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Programs PhD in HEP vs PhD Cosmology&GR

  • Thread starter CharlieCW
  • Start date
Hello there. I just finished my Bsc. in Engineering Physics+M.eng and I'm about to enter my Msc in Physics (no direct PhD in my country), so I'm choosing which electives to take on my first semester (as my professors suggested me to skip most of the basics).

While I entered with the idea to study theoretical particle physics, after speaking with several members and conducting some research on statistics and job prospects, I'm a bit afraid it would be very difficult to land an academic position given how saturared the market is. Therefore, I was thinking to switch towards phenomenology or experimental particle physics, given my strong background in computing and engineering.

However, I was also looking at some topics in GR and Cosmology and found them still very interesting, particularly the approaches to alternative theories of gravity*. I don't know if this could be a better idea regarding PhD/postdoc opportunities than HEP phenomenology or both options are roughly the same (in which case I would prefer HEP).

I have looked at job prospects for HEP pheno and Cosmo&GR and they seem to be roughly the same for the moment, but this could change in 5-6 years after I finish my PhD. Could you give me some advice here?

*PS: Funny fact, I went to college wanting to study GR but since it wasn't available in my faculty I slowly gravitated towards HEP (in my country there's no support to study away from your hometown).
Hello there. I'm starting my Msc in Physics and I was thinking about which electives to take to start focusing on my research career (as I would like to keep working in the same area for my PhD).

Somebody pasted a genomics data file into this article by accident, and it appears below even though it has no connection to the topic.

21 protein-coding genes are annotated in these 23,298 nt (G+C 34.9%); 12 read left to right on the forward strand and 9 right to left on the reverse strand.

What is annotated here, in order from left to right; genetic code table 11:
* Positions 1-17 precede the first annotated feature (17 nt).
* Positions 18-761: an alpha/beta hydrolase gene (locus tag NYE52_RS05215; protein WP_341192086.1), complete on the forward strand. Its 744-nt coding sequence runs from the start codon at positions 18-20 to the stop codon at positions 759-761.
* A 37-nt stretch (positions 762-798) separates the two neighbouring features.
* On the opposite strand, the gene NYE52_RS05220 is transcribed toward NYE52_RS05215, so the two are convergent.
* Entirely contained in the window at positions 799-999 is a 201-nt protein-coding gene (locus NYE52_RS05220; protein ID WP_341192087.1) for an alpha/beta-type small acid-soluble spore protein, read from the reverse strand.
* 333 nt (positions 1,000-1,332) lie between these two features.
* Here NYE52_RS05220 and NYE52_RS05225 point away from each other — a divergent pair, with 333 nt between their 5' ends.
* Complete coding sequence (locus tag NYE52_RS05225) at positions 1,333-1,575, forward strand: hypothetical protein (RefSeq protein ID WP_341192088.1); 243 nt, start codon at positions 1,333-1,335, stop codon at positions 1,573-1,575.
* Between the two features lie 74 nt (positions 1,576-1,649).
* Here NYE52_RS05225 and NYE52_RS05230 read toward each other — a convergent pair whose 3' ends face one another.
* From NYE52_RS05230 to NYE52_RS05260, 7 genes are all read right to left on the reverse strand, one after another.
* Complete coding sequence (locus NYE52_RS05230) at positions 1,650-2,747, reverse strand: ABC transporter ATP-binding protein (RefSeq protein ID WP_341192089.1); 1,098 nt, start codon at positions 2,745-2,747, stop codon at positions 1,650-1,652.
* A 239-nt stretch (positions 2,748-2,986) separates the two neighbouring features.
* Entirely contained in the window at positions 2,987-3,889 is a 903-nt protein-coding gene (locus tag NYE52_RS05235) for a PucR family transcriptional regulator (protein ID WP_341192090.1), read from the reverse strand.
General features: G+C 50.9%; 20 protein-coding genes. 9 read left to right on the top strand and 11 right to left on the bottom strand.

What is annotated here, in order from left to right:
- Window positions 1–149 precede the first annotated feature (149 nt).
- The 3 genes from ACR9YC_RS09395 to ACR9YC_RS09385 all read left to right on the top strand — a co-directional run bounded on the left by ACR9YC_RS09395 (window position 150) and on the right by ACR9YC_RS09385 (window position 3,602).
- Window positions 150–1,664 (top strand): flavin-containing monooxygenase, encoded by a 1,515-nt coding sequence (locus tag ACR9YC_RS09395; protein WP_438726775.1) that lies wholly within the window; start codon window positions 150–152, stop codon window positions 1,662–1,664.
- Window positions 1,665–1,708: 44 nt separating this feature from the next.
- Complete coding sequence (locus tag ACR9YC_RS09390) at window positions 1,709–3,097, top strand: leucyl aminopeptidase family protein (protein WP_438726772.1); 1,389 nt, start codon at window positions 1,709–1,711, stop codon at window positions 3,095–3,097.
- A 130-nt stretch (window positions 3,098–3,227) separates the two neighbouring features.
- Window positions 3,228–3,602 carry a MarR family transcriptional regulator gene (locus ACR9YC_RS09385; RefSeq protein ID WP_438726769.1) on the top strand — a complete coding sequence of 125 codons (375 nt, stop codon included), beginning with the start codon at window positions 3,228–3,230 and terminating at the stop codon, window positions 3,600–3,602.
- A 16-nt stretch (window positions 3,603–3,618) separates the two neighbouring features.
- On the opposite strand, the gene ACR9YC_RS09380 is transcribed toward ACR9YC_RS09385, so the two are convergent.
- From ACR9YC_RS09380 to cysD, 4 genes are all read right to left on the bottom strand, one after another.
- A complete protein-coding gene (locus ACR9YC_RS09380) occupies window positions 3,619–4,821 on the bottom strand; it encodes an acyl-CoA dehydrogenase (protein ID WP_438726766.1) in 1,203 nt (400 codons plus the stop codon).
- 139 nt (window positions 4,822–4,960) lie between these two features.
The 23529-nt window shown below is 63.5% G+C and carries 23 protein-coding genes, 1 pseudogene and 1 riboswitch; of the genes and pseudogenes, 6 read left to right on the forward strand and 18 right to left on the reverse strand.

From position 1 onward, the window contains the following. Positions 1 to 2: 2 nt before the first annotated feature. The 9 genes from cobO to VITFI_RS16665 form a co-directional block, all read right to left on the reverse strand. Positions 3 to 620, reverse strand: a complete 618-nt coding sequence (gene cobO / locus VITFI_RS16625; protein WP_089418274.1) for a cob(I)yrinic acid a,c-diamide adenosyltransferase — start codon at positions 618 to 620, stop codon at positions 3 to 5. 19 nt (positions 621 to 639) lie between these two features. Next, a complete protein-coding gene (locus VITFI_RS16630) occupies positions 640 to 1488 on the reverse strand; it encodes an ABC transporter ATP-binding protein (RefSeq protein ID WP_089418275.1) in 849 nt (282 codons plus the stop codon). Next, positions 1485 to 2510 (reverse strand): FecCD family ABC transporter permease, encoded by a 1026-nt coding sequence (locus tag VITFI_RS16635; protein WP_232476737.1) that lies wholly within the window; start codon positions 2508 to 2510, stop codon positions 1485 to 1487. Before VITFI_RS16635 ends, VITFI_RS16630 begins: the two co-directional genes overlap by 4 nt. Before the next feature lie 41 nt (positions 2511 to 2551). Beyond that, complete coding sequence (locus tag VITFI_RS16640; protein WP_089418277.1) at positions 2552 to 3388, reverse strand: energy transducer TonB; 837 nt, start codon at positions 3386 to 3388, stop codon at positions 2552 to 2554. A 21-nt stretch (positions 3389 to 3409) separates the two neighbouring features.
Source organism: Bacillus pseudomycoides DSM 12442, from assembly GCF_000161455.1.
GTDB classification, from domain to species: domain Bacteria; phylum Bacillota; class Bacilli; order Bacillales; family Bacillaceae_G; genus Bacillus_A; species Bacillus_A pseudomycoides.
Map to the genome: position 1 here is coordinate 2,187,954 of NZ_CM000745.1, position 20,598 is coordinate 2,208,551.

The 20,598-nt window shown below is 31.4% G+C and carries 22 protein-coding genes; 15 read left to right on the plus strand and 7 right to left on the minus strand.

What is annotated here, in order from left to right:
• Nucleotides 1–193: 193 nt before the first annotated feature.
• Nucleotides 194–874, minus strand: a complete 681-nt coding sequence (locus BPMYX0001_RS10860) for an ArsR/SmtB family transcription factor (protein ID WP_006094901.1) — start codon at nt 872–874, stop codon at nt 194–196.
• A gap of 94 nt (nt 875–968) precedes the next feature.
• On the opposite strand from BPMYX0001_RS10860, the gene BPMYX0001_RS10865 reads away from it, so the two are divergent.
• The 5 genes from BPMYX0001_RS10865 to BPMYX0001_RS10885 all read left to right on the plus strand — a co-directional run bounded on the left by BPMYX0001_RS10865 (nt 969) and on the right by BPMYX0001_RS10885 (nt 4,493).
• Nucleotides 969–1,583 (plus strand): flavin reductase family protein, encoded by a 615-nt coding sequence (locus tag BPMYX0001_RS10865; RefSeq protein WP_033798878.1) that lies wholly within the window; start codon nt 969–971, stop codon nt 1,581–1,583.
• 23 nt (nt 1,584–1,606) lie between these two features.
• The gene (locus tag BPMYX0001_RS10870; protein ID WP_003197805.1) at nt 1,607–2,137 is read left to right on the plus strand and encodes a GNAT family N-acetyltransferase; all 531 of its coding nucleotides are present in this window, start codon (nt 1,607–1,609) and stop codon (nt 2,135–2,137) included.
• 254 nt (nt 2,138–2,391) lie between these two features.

I was very interested in working in HEP phenomenology or experiments, as I'm very passionate about the recent problems such as BSM, CP violation, and baryogenesis.

However, I also became a bit curious about the field of GR&Cosmology, since there's also a strong group in Gravity&Field Theory at my university.

Which one do you think has the better prospects in finding a postdoc and potentially a job in the academia or something related to science? From my research on the web, the opportunities for both careers (as long as they aren't pure theory) are roughly similar, but I'm aware this could change in 5-6 years after finishing my PhD.

I'm also aware that, despite all my efforts, I may or may not land a job in the academia, so I'm planning in any case to develop strong computing skills during my research.
I merged your two threads as they are basically the same topic.

Job prospects in academia are not good in any field. Just think of how many PhD students a senior staff member will have in their life - while opening only one position when they retire. Most PhD students go elsewhere afterwards. That is fine - just be prepared to do so. Experience with programming, electronics, data analysis, ... can be useful in "the industry" as well, and general problem solving skills are very valuable (but hard to show in a CV). What you do depends more on the specific position than on the field of science.
The unemployment rate for physicists is very low but you might have to look into more different types of jobs than e.g. a chemist would.

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